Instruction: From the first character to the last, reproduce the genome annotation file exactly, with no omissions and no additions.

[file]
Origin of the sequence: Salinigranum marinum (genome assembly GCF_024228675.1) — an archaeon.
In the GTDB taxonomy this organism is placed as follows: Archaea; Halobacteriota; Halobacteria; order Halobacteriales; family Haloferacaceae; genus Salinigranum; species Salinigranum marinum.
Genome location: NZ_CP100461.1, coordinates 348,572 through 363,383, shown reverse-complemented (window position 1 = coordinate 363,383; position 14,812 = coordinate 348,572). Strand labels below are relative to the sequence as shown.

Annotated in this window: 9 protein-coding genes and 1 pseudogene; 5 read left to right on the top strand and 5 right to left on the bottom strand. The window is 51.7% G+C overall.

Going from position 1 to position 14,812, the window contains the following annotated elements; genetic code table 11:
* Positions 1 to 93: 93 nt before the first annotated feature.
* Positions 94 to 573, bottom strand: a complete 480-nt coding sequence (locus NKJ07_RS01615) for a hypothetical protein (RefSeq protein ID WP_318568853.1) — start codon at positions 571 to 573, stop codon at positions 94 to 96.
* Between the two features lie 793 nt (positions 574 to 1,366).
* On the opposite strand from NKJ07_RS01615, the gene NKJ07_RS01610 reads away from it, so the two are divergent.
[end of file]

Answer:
Origin of the sequence: Salinigranum marinum (genome assembly GCF_024228675.1) — an archaeon.
In the GTDB taxonomy this organism is placed as follows: Archaea; Halobacteriota; Halobacteria; order Halobacteriales; family Haloferacaceae; genus Salinigranum; species Salinigranum marinum.
Genome location: NZ_CP100461.1, coordinates 348,572 through 363,383, shown reverse-complemented (window position 1 = coordinate 363,383; position 14,812 = coordinate 348,572). Strand labels below are relative to the sequence as shown.

Annotated in this window: 9 protein-coding genes and 1 pseudogene; 5 read left to right on the top strand and 5 right to left on the bottom strand. The window is 51.7% G+C overall.

Going from position 1 to position 14,812, the window contains the following annotated elements; genetic code table 11:
* Positions 1 to 93: 93 nt before the first annotated feature.
* Positions 94 to 573, bottom strand: a complete 480-nt coding sequence (locus NKJ07_RS01615) for a hypothetical protein (RefSeq protein ID WP_318568853.1) — start codon at positions 571 to 573, stop codon at positions 94 to 96.
* Between the two features lie 793 nt (positions 574 to 1,366).
* On the opposite strand from NKJ07_RS01615, the gene NKJ07_RS01610 reads away from it, so the two are divergent.